f. Several families with peroneal atrophy, muscular dystrophies and peculiarly shaped skull variations but not deformities have been studied and the simple blood smears stained with eosin have always convinced that in all skeletal defects the RBCs by and large do not exhibit as “Full &healthy look” as these appear in a normal healthy adult.

g. Additionally, those interested in human evolution may find that on extensive field work in tribal areas (isolated populations) we often come across many adults (more than 50 years) very thin, measuring only four feet or so; weighing less than 45Kg (resembling Homo habilis phenotype). I have also witnessed protruding skull margins over eyebrows with backwardly bent - flat forehead simulating Homo erectus as documented in the fossil skull [11]. X-ray pictures of many skeletal deformities do indicate inherent features of evolutionary importance making search of X-ray repository worth reinvestigating [12].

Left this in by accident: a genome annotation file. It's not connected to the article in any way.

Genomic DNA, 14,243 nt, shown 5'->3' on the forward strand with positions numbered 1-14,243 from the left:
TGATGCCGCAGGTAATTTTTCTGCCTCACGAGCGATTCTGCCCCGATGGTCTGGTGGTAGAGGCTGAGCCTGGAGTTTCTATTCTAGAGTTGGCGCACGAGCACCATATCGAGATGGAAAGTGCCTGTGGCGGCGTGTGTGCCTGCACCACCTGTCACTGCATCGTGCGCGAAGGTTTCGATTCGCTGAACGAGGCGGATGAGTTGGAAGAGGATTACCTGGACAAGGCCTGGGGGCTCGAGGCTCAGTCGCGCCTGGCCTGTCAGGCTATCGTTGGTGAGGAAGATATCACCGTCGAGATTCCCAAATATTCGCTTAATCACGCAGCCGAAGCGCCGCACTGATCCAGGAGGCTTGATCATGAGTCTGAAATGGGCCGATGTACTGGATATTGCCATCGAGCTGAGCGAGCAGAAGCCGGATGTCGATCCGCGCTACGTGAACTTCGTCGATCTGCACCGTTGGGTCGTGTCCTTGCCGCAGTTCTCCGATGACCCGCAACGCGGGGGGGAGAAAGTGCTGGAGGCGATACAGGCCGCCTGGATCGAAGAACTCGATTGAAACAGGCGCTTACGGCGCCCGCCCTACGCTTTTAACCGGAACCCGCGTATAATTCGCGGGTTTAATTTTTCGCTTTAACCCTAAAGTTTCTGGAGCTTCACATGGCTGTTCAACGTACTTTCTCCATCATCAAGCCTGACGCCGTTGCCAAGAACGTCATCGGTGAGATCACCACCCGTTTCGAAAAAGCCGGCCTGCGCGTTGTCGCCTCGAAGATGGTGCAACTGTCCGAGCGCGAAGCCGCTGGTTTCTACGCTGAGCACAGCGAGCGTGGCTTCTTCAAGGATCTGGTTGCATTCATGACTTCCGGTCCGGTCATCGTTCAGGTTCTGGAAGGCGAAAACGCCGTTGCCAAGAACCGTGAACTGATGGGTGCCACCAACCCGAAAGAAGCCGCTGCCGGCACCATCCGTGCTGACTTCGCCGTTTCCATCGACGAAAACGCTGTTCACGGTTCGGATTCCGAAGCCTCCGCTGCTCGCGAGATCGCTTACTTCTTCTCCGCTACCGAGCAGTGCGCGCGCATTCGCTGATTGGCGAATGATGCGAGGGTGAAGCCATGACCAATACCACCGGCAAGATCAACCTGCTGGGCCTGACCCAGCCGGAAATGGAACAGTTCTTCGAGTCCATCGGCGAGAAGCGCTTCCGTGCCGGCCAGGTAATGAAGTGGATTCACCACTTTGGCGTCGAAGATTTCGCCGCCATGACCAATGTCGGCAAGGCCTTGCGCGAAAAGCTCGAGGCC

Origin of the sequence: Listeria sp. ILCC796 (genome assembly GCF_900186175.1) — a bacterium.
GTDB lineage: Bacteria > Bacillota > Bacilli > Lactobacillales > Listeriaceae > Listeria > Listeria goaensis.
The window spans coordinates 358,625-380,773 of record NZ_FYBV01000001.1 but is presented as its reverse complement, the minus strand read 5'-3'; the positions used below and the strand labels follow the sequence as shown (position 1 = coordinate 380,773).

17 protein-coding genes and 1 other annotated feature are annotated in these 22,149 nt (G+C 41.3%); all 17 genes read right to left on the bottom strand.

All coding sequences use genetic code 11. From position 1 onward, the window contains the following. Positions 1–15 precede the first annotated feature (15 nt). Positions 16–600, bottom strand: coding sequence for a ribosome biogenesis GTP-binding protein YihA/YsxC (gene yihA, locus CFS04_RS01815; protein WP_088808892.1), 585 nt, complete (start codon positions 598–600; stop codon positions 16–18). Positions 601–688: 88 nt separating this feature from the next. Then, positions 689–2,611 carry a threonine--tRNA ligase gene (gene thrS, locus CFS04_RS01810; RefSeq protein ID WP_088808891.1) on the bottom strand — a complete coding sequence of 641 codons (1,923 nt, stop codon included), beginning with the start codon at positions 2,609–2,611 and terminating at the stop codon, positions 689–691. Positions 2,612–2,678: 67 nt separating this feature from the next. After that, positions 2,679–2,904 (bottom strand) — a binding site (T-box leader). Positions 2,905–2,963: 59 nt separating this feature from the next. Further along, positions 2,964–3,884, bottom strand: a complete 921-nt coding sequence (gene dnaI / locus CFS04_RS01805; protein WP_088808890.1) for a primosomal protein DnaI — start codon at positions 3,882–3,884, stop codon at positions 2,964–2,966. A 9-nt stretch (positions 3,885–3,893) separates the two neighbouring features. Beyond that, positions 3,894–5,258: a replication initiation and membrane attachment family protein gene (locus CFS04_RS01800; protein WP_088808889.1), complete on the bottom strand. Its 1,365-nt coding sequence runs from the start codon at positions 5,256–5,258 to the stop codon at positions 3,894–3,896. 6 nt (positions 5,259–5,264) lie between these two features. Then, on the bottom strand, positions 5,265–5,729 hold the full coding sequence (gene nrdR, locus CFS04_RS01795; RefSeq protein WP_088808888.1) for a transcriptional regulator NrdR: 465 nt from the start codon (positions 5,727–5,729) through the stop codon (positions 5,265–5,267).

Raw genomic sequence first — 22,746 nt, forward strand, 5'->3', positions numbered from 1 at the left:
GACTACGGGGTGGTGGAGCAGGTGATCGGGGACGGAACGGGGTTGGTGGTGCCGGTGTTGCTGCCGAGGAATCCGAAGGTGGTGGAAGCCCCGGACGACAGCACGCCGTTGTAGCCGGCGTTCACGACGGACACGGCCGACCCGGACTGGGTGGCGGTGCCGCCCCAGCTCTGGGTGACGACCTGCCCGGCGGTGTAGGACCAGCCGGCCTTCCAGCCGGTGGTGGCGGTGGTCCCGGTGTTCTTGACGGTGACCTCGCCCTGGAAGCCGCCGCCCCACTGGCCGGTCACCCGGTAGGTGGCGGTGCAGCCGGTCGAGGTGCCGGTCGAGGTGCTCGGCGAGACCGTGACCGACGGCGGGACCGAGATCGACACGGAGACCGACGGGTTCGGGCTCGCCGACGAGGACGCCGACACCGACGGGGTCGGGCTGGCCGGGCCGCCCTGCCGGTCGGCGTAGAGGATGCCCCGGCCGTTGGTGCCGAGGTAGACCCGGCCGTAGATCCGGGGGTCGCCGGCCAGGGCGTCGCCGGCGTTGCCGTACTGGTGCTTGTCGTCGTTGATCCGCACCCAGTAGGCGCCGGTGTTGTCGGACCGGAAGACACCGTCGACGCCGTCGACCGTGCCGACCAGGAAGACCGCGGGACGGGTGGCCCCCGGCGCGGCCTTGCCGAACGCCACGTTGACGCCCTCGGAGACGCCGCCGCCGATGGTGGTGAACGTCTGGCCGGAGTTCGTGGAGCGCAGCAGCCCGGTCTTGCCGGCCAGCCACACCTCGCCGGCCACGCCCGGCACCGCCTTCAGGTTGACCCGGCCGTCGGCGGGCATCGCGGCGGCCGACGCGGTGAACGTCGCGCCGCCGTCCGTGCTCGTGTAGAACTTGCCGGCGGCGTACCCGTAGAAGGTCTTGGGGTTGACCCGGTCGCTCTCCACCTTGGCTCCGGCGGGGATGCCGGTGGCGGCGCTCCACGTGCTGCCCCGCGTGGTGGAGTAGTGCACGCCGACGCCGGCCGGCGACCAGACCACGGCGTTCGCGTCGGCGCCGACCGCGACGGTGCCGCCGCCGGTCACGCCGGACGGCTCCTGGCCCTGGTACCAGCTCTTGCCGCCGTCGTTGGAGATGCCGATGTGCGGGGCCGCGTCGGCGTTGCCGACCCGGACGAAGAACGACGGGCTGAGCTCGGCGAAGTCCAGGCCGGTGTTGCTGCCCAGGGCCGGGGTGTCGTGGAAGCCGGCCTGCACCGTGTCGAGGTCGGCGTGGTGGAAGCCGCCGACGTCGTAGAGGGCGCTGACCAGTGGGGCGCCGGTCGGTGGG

1. Penrose LS (1965) Congenital malformations in man and natural selection. Eugen Rev 57(3): 126-130.
  2. Goswami HK (2017) Man the Unfortunate, Lambert Publishing; Dusseldorf, Germany, pp. 100.
  3. Vogel F, Motulsky AG (1986) Human Genetics : Problems and Approaches, (2nd edn) Springer Verlag, Berlin, pp. 1-807.
  4. Lewis R (1997) Human Genetics: Concepts and applications. Mc-Graw- Hill, USA, pp. 427.
  5. Chaurasia BD, Goswami HK (1973) A contribution to the Genetics of Oral-Facial-Digital (OFD) syndrome. Jinrui Idengaku Zasshi 18(3): 294- 299.
  6. Goswami HK, Chaurasia BD (1974) Gene interaction in Brachydactyly. Jap J Hum Genet 8(4): 405-410.
  7. Goswami HK (1982) Genetics of Natural variants I: Lobster’s Foot in Man. Bionature 2: 41-42.
  8. Goswami HK, Sharma OP, Jain N, Batra U (1985) Gene interaction in thalassemia major as suggested by Orthopaedic variables. Bionature 5: 37-40.
  9. Fonesca LG, Freire Maia N (1970) Congenital malformations of the limbs. Lancet 1(7637): 90-91.
  10. Sharrad WJW (1971) Paediatric orthopaedics and fractures. Blackwell Scientific Publications, USA.
  11. Sonakia A (2005) Narmada Hominid, African Pedigree or Asian Kinship. Bionature 25(1,2): 139-141.
  12. Goswami HK, Shrivastava N, Gopal SK, Sharma S, Chandorkar MS, et al. (1997) Unusual chromosomal features in a child with gradual disappearance of Right Ulna (mono ostolic osteolysis). J Genet Med 1: 11-16.

© 2018 Hit Kishore Goswami. This is an open access article distributed under the terms of the Creative Commons Attribution License , which permits unrestricted use, distribution, and build upon your work non-commercially.